As Deputies will be aware from my replies to previous questions on this subject, most recently to Priority Questions today, the United States has given Ireland repeated, clear and explicit assurances that no prisoners have been transferred through Irish airports, nor would they be, without our permission. These assurances were confirmed by Secretary of State Rice at my meeting with her on 1 December 2005 in Washington. There have been suggestions that these may be qualified in some way by the definition of torture that is applied by the US Government. I would like to set the record straight on this matter. The assurances we have received contained no reference to the purposes for which any prisoners might be transferred which could be used to limit the broad scope of those assurances. In the wider European context the assurances Ireland has received consistently from the US authorities are of particular clarity and completeness.
I have no reason to believe Irish airports have been used in the manner described by the Deputies. None of the allegations made about the passage through Irish airports of aeroplanes supposedly involved in extraordinary rendition has included any concrete or specific claim of this type.
In the light of the absolute assurances we have received, the Government will continue to follow the long-standing practice whereby details supplied to the Department of Foreign Affairs in this area by the US authorities are accepted in good faith as being accurate. I would add that should it ever emerge that, contrary to our firm belief, our airports or airspace have been used for the purpose of extraordinary rendition, the Government would take the gravest possible view of the matter.
Ms C. Murphy: The Minister said earlier that we had a special relationship with the US. Will he accept that trust has become difficult with this Administration given that weapons of mass destruction did not materialise in Iraq when we were told they were there? That was the raison d’être for this war. Given that we have this special relationship with the US, how would the Minister treat a state with which we do not have a special relationship? Would we treat it any differently? That is important in terms of determining what it is possible for Ireland to do to ensure that our airports and air space are not being abused.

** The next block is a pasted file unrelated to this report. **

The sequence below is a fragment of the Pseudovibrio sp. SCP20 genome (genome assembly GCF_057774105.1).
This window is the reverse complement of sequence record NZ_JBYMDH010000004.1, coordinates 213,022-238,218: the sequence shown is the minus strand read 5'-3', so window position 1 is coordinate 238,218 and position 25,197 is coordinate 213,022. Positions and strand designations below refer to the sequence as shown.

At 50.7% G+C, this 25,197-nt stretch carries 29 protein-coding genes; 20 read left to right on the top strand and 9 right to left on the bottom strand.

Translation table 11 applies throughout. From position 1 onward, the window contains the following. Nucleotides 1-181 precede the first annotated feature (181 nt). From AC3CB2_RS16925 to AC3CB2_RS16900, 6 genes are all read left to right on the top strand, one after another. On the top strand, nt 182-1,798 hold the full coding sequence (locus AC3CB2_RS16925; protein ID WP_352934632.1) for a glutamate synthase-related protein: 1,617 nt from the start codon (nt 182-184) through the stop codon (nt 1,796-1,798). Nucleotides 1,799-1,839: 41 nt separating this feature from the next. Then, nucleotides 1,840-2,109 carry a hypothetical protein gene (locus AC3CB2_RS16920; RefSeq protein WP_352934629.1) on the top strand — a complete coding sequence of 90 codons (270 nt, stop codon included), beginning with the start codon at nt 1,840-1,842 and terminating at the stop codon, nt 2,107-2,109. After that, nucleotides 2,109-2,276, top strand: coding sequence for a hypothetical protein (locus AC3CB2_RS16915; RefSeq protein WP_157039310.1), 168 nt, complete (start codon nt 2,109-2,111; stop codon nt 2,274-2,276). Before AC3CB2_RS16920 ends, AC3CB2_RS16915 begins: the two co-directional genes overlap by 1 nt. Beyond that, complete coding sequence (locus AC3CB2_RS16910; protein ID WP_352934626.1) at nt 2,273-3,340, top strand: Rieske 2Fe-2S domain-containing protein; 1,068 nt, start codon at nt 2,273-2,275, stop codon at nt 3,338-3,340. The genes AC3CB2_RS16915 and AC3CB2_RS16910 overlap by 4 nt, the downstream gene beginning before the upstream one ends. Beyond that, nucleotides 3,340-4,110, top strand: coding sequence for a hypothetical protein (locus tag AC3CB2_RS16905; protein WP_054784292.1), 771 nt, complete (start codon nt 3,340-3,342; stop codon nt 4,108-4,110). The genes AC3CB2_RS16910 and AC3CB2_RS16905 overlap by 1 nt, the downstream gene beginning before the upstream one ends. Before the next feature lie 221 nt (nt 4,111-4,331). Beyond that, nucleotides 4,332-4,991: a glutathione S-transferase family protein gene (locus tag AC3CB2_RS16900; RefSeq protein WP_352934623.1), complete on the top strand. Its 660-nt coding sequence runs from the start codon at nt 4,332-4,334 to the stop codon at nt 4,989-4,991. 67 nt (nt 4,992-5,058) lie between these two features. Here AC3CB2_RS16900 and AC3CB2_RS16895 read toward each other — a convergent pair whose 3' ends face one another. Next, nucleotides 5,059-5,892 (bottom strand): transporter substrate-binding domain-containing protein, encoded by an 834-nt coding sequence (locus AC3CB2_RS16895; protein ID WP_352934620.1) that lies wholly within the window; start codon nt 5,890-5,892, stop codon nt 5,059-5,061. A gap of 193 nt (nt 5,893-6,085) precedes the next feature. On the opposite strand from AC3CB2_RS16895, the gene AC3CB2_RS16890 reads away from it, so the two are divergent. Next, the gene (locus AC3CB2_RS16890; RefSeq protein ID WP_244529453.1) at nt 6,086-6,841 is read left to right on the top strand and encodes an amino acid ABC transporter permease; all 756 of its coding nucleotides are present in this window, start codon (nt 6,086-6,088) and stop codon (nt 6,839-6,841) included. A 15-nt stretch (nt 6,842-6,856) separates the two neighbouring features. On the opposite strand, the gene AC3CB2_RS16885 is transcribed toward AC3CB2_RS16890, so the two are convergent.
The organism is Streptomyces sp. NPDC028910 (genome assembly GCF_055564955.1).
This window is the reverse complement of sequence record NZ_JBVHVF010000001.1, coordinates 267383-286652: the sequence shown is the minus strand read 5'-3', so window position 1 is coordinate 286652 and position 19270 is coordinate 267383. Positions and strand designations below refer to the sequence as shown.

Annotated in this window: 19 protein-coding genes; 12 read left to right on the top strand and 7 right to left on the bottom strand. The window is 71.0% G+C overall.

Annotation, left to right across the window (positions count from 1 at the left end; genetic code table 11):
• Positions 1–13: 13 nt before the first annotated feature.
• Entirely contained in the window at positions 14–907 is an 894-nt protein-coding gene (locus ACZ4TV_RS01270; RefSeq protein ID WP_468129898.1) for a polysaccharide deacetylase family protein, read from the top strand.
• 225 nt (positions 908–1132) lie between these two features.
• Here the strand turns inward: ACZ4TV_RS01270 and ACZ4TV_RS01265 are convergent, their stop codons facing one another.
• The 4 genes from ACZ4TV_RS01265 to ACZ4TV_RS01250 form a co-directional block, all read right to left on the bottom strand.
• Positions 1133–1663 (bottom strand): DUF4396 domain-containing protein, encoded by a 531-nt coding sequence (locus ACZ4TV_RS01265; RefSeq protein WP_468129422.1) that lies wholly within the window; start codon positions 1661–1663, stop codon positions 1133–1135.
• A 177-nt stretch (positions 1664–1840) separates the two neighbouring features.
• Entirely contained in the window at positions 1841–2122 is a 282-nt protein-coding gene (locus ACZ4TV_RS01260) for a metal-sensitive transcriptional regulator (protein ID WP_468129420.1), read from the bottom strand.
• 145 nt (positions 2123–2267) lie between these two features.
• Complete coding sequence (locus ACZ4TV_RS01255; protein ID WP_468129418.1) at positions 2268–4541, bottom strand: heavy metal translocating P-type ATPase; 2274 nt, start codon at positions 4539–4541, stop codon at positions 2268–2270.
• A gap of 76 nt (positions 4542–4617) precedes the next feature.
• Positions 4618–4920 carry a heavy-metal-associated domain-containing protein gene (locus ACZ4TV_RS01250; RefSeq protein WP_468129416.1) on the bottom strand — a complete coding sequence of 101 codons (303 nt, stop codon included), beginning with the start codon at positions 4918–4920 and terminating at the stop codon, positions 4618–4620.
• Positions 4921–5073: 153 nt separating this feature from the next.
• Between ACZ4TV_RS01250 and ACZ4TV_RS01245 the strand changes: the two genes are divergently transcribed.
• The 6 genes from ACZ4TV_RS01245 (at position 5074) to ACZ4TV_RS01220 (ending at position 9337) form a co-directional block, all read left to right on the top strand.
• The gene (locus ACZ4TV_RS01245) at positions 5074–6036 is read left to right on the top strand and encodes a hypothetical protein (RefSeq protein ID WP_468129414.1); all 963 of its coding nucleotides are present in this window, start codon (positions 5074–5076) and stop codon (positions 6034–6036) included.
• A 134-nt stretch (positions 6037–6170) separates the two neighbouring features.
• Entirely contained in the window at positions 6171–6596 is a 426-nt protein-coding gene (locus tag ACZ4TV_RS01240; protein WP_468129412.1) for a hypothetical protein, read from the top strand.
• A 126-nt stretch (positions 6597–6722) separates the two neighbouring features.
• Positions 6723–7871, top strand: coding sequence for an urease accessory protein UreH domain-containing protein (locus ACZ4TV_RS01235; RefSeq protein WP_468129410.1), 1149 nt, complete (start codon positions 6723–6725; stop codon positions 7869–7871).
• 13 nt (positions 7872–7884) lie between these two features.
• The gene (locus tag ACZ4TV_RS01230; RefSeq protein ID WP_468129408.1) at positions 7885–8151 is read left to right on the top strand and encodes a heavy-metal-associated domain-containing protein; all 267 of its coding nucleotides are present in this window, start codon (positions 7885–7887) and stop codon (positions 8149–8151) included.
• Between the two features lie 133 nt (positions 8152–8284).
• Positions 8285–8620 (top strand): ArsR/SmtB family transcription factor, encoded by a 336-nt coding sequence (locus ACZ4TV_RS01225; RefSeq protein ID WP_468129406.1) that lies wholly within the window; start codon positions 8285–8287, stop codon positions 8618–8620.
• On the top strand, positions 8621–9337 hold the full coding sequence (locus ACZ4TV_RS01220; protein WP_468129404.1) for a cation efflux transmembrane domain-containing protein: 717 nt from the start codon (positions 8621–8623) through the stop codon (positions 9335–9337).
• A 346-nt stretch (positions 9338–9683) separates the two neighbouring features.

I echo the point made by Deputy Michael Higgins. If it has nothing to hide, would the Minister not expect an Administration to invite inspections with a view to ensuring that a State like ours does not feel compromised?
I am confused about the role of the Director of Public Prosecutions. The Minister said that if the Government gets hard evidence it will take appropriate action yet he said it is up to the Garda to take that action. Presumably, the DPP is constrained by this special relationship with the US because it is difficult to understand how he can reconcile one with the other if that is not the case.
On the issue of our special relationship with the US, people here accept that given America’s emphasis on Ireland concerning all matters, not least the peace process on which an inordinate amount of time and effort was spent by US politicians and Administrations of all creeds to help Ireland, when they give us an assurance on these issues, and these are categoric assurances from as far back as autumn of 2004, we accept them. We were one of the first countries to ask the Americans about these media reports. Many other countries have come late to this issue and it has moved on somewhat. However, regarding the assurances that we were given, if we were to go against that without any hard evidence it would show extremely bad faith to the US people generally, not just the Administration.
On the issue of inspections, it is entirely a matter for the Garda Síochána if it believes a crime has been committed. A civilian airplane is treated in the same way as a house. If they wanted to search a house they would have to get a search warrant. The same rule applies to civilian airplanes. Laws enable the Irish Aviation Authority to carry out safety inspections of airplanes. We have received categorical assurances from the US that Ireland has not been used to render prisoners to other destinations to be tortured or for other purposes. We accept these assurances until we receive hard evidence and will act on such evidence if we receive it.
Deputy Rabbitte argued that it was ludicrous for the Government to ask the Opposition to supply it with hard evidence. If the Opposition has such evidence, it should come forward with it. We are asking any individual with evidence that can be passed on to the Garda Síochána to come forward. The Minister of Justice, Equality and Law Reform has stated in this House that the Garda Síochána will investigate any evidence brought to it. To date, we have received no hard evidence despite publicity generated by different organs and individuals.
Mr. M. Higgins: The DPP has stated that he will not permit the Garda Síochána to take action on matters reported to him. There have been two cases involving the reporting of evidence to the DPP. Such issues have arisen before and must be resolved by the Department of Justice, Equality and Law Reform and the DPP. I would be delighted to hear from the relevant Department if I am wrong.